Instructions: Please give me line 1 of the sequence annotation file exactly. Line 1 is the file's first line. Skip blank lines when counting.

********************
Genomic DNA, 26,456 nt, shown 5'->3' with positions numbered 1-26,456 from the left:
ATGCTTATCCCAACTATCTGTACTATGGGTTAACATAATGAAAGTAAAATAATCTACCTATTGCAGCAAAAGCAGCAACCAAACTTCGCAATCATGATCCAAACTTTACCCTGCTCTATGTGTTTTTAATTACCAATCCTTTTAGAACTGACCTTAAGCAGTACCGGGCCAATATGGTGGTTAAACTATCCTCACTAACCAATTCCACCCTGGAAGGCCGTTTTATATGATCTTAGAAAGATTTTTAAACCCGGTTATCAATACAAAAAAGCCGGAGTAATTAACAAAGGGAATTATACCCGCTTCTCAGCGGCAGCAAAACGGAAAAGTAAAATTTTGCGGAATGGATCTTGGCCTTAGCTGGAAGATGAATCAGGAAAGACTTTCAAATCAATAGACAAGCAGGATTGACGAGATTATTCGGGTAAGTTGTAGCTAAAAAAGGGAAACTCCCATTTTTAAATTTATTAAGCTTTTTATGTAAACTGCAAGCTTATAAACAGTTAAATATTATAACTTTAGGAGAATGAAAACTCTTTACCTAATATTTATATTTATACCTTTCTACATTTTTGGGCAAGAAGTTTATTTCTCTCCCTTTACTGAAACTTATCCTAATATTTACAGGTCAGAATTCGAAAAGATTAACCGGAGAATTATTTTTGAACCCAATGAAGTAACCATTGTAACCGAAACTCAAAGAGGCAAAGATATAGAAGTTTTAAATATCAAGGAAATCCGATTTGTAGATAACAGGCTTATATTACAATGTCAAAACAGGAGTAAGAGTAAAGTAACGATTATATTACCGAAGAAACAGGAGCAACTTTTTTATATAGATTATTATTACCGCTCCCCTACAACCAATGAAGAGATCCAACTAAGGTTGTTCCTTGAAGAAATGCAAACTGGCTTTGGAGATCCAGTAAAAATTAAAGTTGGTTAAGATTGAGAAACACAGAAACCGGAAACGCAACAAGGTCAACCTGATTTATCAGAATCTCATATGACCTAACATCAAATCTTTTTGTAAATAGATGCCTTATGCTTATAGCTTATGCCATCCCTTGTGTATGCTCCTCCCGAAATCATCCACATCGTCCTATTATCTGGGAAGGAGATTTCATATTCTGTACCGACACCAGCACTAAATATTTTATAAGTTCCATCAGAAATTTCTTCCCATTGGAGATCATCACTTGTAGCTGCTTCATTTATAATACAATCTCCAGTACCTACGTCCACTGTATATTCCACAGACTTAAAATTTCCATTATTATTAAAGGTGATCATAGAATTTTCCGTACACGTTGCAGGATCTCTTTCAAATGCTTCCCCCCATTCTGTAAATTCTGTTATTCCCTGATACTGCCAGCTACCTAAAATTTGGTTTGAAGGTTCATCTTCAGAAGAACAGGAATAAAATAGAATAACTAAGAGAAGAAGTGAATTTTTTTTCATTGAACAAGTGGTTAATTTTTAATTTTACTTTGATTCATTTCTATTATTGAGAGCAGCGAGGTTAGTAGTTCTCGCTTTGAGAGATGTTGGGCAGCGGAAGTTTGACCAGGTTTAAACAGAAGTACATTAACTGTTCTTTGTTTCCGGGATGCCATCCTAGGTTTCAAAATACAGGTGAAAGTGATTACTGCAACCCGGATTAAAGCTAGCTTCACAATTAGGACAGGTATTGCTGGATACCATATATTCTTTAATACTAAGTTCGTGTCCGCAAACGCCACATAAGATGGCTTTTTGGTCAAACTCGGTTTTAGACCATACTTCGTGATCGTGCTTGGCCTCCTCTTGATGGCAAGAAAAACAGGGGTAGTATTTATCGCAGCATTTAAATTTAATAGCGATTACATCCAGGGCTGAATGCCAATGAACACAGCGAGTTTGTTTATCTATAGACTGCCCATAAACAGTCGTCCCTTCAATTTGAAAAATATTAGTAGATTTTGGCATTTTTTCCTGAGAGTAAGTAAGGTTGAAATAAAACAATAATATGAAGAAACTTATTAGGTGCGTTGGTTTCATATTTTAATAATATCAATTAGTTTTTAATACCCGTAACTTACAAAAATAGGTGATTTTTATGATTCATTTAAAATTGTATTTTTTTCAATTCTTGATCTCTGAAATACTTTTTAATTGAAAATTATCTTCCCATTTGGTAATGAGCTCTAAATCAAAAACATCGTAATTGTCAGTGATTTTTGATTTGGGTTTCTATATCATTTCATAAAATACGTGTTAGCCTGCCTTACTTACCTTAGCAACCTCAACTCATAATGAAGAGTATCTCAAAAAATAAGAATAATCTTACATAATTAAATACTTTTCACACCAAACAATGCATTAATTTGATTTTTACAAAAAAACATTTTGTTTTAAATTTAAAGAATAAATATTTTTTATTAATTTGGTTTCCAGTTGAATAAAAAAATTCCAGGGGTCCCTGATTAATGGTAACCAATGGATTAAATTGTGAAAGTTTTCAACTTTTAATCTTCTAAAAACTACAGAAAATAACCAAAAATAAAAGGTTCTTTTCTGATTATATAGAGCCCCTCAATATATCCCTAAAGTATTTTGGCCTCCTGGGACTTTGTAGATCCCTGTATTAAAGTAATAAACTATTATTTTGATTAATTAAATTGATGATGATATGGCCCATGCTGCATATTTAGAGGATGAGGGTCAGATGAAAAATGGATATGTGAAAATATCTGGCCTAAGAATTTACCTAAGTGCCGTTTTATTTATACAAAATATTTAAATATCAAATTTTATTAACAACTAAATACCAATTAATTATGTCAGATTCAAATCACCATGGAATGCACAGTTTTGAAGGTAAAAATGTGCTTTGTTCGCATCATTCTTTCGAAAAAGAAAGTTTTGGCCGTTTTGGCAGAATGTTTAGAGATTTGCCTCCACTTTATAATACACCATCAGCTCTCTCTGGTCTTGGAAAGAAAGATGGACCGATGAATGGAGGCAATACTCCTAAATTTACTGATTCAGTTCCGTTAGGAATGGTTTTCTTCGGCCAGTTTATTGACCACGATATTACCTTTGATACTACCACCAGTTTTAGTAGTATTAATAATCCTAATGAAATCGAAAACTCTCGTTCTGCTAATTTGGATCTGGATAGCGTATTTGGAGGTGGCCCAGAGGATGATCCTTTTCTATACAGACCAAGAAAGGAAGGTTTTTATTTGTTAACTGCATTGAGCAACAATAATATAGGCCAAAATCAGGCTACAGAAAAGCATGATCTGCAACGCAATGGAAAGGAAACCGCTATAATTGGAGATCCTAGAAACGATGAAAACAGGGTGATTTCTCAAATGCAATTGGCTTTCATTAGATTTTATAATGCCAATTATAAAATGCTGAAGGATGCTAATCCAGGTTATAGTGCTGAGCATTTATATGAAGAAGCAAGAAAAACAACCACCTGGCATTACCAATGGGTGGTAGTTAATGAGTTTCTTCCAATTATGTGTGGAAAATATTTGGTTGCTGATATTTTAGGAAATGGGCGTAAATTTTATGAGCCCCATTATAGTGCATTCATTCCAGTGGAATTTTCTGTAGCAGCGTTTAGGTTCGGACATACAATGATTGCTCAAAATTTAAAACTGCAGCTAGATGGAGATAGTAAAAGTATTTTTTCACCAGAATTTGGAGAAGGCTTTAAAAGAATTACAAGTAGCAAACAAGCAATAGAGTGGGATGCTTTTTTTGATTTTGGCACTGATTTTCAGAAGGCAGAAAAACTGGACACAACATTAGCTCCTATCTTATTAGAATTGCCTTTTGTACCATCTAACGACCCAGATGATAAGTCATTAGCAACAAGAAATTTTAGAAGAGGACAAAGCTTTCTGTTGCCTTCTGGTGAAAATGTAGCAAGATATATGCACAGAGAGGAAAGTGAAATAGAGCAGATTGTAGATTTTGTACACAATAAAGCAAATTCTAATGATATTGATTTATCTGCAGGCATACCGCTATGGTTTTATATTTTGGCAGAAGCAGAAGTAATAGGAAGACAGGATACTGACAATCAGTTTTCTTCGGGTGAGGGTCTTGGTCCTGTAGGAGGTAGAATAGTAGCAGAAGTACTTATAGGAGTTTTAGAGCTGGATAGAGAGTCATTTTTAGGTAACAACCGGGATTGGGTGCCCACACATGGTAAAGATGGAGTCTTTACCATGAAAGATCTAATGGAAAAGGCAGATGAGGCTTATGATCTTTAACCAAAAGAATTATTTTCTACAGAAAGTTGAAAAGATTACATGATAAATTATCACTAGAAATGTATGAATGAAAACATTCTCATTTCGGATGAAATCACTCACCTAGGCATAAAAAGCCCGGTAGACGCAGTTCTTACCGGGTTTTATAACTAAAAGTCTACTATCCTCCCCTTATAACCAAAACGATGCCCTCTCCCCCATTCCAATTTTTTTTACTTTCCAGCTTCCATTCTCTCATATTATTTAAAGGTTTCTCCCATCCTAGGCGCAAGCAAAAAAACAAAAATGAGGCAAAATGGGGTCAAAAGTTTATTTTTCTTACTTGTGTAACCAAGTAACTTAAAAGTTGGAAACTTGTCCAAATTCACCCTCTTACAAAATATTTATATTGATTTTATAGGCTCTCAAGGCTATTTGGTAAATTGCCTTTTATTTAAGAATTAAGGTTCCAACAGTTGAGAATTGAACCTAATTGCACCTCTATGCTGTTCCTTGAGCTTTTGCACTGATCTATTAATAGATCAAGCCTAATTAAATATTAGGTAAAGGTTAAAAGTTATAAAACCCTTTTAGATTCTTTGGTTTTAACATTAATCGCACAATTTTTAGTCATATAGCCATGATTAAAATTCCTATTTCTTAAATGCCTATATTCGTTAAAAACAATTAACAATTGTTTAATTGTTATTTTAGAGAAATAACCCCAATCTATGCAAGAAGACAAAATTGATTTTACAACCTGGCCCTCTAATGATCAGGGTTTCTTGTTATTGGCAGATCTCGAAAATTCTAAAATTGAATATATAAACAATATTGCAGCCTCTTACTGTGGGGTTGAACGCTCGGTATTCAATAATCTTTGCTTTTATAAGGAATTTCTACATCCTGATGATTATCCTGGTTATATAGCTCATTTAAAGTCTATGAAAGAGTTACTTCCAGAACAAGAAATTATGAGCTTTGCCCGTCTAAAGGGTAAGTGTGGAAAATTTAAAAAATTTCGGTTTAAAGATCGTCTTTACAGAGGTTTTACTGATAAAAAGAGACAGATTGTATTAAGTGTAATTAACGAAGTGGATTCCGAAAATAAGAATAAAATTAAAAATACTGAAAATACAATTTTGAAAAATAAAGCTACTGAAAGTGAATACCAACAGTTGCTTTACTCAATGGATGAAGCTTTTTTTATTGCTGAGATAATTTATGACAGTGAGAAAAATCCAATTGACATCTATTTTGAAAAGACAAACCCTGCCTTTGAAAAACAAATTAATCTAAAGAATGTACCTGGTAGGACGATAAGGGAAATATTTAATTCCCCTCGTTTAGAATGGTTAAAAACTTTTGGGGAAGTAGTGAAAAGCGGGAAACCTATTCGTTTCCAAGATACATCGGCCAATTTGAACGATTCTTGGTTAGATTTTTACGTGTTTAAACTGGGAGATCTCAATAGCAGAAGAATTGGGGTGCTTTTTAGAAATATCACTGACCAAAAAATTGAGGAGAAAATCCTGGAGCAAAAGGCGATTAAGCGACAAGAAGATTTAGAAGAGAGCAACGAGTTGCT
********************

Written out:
Genomic DNA, 26,456 nt, shown 5'->3' with positions numbered 1-26,456 from the left: